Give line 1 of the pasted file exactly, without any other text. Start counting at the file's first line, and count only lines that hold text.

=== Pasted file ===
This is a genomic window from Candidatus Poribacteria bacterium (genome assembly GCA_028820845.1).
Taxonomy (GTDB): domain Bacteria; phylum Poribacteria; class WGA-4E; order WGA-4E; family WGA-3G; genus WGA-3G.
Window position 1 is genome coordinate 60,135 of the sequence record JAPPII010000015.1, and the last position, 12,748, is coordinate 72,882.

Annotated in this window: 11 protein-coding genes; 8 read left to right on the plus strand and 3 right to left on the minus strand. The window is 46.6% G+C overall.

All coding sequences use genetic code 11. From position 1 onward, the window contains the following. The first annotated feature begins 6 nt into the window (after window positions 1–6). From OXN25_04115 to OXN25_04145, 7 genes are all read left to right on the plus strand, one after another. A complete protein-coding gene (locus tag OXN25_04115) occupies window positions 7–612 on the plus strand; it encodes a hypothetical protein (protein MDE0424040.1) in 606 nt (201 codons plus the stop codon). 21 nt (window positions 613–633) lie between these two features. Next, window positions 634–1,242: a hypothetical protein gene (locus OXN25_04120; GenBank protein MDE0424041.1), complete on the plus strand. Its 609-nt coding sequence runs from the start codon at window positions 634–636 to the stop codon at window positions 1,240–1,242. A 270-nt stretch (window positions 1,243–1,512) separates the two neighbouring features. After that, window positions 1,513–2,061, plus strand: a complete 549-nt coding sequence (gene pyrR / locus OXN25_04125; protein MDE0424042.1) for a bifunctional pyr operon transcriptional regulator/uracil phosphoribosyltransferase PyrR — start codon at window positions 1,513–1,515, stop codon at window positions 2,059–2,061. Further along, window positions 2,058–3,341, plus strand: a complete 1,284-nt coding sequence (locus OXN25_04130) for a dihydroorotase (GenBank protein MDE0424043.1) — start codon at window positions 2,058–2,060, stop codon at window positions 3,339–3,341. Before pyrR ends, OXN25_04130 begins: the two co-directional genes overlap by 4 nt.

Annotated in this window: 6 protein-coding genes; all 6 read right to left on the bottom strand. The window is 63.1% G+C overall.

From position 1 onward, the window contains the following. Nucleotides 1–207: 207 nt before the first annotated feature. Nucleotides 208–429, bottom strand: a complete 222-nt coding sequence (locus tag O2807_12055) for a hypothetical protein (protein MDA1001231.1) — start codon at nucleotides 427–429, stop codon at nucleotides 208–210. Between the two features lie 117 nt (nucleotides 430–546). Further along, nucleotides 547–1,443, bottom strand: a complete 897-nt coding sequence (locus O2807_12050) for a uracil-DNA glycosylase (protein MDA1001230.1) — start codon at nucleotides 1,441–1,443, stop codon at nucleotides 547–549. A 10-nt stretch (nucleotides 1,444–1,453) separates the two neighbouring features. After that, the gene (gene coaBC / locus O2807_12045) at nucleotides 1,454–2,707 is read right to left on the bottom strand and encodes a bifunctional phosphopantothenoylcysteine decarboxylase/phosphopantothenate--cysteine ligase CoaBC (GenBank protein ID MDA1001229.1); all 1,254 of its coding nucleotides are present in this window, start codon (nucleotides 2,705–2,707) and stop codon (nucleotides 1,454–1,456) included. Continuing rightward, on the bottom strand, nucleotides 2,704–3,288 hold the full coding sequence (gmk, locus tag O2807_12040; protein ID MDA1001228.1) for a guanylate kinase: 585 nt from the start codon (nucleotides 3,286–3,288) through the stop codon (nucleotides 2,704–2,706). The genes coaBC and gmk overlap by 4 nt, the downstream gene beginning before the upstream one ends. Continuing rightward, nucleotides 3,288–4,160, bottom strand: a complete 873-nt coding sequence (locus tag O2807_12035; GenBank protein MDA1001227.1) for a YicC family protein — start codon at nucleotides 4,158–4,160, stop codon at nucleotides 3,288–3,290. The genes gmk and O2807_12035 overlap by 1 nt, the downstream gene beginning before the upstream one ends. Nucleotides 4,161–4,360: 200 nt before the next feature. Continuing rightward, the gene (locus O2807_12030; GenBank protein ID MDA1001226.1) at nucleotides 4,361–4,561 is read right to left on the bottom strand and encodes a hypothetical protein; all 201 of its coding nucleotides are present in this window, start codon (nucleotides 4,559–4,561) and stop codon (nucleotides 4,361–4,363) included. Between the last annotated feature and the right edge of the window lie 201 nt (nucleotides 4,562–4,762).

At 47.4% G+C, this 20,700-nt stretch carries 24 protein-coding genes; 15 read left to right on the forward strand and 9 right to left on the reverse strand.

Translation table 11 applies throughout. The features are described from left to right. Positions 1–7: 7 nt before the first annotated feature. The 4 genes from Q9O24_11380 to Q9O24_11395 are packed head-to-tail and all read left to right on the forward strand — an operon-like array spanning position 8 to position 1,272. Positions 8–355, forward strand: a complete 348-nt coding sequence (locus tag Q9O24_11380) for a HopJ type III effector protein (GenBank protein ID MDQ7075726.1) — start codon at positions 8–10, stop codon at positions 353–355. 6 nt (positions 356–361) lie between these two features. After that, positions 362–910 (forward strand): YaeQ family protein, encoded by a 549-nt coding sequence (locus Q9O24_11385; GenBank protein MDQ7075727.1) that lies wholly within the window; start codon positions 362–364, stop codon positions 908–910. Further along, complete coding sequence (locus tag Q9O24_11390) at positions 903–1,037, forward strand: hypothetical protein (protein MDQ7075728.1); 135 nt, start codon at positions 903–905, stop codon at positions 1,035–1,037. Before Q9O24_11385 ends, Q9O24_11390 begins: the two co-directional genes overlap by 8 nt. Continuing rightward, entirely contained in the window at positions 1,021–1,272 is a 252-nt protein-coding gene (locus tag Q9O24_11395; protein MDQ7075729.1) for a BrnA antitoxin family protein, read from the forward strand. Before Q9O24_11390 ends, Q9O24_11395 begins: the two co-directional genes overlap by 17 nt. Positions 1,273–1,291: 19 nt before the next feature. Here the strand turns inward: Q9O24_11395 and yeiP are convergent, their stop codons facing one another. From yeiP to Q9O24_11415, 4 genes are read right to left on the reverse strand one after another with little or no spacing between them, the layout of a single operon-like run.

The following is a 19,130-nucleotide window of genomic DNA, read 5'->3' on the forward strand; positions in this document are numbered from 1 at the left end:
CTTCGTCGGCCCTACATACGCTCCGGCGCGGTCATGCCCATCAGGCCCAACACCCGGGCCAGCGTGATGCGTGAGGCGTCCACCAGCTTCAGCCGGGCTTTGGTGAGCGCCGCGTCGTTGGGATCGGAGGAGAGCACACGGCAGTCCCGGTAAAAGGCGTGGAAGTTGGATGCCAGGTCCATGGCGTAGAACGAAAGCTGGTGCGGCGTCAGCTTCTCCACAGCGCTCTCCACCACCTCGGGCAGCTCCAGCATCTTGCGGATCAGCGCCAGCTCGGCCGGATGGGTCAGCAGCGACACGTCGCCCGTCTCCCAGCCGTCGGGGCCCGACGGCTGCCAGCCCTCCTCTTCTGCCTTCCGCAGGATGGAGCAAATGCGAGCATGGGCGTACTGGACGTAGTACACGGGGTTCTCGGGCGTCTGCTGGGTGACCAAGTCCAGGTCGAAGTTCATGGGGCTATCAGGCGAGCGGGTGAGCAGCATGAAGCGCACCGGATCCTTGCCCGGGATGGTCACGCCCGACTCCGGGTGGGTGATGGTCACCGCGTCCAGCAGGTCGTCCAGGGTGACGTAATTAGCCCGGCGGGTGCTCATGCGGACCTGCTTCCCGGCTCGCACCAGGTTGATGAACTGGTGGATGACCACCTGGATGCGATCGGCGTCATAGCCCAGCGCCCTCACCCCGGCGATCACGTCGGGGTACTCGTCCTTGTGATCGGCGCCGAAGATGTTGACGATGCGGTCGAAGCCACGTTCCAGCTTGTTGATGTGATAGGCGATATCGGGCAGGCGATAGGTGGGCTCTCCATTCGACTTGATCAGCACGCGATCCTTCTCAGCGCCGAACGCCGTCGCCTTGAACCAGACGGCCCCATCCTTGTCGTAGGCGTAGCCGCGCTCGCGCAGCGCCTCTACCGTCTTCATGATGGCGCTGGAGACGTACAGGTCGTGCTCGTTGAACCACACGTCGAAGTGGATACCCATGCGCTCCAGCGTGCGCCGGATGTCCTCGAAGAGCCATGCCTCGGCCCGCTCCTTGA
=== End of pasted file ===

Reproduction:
This is a genomic window from Candidatus Poribacteria bacterium (genome assembly GCA_028820845.1).